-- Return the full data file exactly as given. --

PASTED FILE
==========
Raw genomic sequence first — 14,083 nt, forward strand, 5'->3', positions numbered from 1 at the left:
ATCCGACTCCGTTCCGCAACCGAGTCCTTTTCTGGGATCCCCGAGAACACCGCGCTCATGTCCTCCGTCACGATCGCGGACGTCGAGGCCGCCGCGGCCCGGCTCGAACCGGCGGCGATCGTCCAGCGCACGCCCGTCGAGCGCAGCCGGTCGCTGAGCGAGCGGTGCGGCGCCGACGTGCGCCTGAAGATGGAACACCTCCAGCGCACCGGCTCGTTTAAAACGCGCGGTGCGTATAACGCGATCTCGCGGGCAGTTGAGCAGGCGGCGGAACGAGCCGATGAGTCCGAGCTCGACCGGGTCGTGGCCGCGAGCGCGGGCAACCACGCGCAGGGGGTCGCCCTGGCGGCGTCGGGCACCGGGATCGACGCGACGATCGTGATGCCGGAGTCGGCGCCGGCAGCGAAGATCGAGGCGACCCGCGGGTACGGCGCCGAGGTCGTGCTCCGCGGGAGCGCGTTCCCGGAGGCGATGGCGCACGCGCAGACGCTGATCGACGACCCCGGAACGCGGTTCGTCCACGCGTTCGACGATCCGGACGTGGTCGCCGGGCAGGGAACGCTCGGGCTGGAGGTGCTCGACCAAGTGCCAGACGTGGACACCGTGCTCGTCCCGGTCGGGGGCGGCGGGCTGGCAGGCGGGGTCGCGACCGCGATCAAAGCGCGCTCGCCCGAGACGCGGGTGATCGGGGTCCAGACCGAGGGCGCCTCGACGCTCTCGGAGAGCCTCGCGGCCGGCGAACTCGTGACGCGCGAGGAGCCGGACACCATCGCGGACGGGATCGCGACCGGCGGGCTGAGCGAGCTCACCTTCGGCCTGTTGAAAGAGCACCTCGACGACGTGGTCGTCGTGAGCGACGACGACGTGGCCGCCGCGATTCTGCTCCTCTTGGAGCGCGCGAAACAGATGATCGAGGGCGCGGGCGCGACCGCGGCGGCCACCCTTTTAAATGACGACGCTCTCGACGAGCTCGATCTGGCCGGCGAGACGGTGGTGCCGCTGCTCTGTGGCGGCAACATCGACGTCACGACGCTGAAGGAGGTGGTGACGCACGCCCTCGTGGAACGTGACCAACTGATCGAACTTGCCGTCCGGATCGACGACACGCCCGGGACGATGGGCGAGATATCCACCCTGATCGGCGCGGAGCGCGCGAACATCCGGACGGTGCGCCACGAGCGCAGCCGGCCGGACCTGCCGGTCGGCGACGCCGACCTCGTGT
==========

Raw genomic sequence first — 14,083 nt, forward strand, 5'->3', positions numbered from 1 at the left:
ATCCGACTCCGTTCCGCAACCGAGTCCTTTTCTGGGATCCCCGAGAACACCGCGCTCATGTCCTCCGTCACGATCGCGGACGTCGAGGCCGCCGCGGCCCGGCTCGAACCGGCGGCGATCGTCCAGCGCACGCCCGTCGAGCGCAGCCGGTCGCTGAGCGAGCGGTGCGGCGCCGACGTGCGCCTGAAGATGGAACACCTCCAGCGCACCGGCTCGTTTAAAACGCGCGGTGCGTATAACGCGATCTCGCGGGCAGTTGAGCAGGCGGCGGAACGAGCCGATGAGTCCGAGCTCGACCGGGTCGTGGCCGCGAGCGCGGGCAACCACGCGCAGGGGGTCGCCCTGGCGGCGTCGGGCACCGGGATCGACGCGACGATCGTGATGCCGGAGTCGGCGCCGGCAGCGAAGATCGAGGCGACCCGCGGGTACGGCGCCGAGGTCGTGCTCCGCGGGAGCGCGTTCCCGGAGGCGATGGCGCACGCGCAGACGCTGATCGACGACCCCGGAACGCGGTTCGTCCACGCGTTCGACGATCCGGACGTGGTCGCCGGGCAGGGAACGCTCGGGCTGGAGGTGCTCGACCAAGTGCCAGACGTGGACACCGTGCTCGTCCCGGTCGGGGGCGGCGGGCTGGCAGGCGGGGTCGCGACCGCGATCAAAGCGCGCTCGCCCGAGACGCGGGTGATCGGGGTCCAGACCGAGGGCGCCTCGACGCTCTCGGAGAGCCTCGCGGCCGGCGAACTCGTGACGCGCGAGGAGCCGGACACCATCGCGGACGGGATCGCGACCGGCGGGCTGAGCGAGCTCACCTTCGGCCTGTTGAAAGAGCACCTCGACGACGTGGTCGTCGTGAGCGACGACGACGTGGCCGCCGCGATTCTGCTCCTCTTGGAGCGCGCGAAACAGATGATCGAGGGCGCGGGCGCGACCGCGGCGGCCACCCTTTTAAATGACGACGCTCTCGACGAGCTCGATCTGGCCGGCGAGACGGTGGTGCCGCTGCTCTGTGGCGGCAACATCGACGTCACGACGCTGAAGGAGGTGGTGACGCACGCCCTCGTGGAACGTGACCAACTGATCGAACTTGCCGTCCGGATCGACGACACGCCCGGGACGATGGGCGAGATATCCACCCTGATCGGCGCGGAGCGCGCGAACATCCGGACGGTGCGCCACGAGCGCAGCCGGCCGGACCTGCCGGTCGGCGACGCCGACCTCGTGT